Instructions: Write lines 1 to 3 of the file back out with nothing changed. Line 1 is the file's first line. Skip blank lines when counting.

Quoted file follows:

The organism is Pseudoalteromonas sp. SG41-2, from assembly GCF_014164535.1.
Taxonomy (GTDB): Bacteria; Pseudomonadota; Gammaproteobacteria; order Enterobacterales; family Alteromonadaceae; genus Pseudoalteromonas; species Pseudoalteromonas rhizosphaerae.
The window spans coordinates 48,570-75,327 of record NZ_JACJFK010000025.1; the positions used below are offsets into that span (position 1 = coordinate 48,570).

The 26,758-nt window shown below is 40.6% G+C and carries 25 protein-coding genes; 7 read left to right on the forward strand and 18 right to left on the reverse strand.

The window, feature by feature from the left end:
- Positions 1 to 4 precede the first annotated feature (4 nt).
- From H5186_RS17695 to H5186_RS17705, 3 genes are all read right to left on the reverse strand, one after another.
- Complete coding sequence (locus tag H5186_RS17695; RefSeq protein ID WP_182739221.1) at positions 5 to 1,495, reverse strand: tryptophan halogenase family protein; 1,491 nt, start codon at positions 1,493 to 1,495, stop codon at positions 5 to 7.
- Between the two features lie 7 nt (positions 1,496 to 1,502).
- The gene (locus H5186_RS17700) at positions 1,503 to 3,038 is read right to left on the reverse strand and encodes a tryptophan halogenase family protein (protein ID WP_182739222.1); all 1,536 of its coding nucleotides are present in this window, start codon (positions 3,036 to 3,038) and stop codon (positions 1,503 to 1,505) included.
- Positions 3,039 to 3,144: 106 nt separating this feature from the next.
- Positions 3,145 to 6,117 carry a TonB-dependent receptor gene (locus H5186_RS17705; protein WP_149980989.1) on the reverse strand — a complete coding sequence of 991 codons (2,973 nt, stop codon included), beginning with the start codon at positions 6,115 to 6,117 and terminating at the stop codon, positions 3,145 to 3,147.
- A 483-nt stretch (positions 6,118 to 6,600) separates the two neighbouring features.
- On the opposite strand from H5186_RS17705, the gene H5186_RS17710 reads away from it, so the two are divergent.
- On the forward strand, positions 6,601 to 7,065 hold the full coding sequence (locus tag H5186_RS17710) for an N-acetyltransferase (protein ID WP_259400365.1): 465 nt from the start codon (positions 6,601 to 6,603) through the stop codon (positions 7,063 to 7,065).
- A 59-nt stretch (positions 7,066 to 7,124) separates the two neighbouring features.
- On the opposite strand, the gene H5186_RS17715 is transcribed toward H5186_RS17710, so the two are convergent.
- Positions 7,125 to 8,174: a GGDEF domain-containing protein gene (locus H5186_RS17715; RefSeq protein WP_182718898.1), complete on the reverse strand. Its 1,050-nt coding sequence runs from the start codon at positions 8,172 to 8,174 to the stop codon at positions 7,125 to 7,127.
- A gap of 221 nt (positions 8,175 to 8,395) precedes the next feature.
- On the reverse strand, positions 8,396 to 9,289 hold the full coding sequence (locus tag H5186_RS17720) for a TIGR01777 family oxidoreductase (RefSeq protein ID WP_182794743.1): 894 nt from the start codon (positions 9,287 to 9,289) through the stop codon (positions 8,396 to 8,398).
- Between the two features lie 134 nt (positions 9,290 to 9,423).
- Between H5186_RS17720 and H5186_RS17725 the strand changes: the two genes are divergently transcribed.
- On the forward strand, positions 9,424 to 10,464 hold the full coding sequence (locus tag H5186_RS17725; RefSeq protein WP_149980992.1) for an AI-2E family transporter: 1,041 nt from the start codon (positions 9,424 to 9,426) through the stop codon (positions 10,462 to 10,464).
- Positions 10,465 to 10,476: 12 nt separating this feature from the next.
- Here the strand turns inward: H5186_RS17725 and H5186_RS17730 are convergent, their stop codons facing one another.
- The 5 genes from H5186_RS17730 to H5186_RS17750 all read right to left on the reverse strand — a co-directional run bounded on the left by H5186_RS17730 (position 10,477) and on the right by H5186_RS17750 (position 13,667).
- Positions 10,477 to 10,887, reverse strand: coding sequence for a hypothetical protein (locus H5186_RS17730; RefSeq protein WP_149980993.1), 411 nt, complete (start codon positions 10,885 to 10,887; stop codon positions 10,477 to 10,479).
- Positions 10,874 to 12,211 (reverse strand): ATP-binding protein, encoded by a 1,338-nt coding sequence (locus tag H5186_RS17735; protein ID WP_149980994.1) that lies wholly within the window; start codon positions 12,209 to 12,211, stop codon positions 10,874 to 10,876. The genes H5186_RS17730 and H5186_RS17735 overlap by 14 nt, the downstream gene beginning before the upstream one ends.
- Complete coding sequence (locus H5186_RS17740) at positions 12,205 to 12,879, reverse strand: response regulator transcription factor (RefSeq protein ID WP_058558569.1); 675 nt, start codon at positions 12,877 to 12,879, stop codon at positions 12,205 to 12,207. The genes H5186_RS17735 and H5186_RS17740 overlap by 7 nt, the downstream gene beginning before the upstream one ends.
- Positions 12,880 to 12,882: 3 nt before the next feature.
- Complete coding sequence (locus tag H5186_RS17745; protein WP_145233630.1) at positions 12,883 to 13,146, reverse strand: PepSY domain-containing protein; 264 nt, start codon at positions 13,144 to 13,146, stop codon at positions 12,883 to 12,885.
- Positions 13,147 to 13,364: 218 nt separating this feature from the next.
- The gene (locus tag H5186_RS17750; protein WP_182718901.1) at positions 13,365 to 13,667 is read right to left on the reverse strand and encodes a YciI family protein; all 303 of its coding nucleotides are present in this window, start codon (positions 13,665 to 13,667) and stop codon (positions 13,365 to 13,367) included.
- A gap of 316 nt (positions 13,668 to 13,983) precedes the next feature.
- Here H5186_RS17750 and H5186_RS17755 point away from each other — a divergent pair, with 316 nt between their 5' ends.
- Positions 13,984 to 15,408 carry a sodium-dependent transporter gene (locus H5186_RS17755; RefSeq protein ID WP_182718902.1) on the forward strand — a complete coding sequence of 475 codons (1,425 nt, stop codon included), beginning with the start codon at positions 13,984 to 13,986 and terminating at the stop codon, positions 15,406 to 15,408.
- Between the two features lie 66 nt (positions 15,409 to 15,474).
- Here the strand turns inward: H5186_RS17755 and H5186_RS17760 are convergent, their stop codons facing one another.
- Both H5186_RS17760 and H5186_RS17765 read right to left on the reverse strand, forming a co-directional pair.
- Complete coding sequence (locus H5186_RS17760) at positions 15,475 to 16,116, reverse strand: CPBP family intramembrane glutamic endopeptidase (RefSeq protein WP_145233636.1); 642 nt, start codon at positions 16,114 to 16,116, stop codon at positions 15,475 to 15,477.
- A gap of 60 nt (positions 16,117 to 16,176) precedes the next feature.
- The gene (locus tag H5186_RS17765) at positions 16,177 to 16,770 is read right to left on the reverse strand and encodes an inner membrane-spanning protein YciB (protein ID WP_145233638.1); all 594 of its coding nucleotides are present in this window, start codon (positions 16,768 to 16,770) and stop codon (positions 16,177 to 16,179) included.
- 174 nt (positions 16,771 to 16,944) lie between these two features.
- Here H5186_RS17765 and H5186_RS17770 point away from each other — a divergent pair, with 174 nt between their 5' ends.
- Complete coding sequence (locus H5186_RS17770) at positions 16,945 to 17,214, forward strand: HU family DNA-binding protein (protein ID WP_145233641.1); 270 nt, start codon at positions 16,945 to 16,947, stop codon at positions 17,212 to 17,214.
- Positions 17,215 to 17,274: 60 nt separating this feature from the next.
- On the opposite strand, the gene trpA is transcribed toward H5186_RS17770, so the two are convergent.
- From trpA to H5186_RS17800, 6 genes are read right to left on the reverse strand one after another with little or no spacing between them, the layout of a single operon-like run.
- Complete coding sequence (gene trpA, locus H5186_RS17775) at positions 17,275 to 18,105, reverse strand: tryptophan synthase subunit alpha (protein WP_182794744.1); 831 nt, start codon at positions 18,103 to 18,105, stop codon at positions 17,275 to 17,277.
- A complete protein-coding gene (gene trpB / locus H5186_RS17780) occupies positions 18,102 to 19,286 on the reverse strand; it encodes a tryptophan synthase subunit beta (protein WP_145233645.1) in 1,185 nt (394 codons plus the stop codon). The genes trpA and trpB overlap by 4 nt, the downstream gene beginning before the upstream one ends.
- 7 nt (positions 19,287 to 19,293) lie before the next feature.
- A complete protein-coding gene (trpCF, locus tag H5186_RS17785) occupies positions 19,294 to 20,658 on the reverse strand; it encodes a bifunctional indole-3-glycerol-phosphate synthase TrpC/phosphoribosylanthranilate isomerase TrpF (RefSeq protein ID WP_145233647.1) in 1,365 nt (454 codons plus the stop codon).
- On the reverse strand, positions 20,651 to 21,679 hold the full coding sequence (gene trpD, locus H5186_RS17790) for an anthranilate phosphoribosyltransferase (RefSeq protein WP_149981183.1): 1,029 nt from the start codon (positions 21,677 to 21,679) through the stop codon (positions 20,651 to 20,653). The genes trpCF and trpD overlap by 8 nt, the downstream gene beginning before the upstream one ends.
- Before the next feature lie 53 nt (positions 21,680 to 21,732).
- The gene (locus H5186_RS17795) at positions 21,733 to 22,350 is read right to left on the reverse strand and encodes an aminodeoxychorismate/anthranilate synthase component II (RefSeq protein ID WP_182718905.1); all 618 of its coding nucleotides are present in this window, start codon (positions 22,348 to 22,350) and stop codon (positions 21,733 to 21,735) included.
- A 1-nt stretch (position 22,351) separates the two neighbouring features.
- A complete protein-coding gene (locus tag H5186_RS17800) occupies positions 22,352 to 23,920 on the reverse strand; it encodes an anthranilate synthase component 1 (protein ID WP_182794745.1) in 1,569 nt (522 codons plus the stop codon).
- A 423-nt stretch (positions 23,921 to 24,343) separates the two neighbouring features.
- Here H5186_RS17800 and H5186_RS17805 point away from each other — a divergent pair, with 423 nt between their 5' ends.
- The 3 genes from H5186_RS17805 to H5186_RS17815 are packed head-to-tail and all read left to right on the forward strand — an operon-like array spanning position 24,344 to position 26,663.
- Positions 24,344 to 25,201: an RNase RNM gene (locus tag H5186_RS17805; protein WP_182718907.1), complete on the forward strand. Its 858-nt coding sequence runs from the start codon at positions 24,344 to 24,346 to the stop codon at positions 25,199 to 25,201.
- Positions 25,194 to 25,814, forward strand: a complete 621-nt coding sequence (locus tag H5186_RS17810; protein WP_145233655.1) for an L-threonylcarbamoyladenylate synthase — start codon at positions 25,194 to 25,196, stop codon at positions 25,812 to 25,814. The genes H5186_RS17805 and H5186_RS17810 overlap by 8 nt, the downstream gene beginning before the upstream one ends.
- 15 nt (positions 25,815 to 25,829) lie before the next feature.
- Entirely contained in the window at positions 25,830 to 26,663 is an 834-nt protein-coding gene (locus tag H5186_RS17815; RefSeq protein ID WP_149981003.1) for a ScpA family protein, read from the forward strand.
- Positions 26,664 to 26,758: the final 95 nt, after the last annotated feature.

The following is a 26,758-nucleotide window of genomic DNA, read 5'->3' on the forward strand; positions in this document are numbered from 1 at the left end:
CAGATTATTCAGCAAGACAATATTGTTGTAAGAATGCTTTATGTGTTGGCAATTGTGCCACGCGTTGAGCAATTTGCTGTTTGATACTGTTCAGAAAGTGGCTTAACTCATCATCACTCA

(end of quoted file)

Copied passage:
The organism is Pseudoalteromonas sp. SG41-2, from assembly GCF_014164535.1.
Taxonomy (GTDB): Bacteria; Pseudomonadota; Gammaproteobacteria; order Enterobacterales; family Alteromonadaceae; genus Pseudoalteromonas; species Pseudoalteromonas rhizosphaerae.
The window spans coordinates 48,570-75,327 of record NZ_JACJFK010000025.1; the positions used below are offsets into that span (position 1 = coordinate 48,570).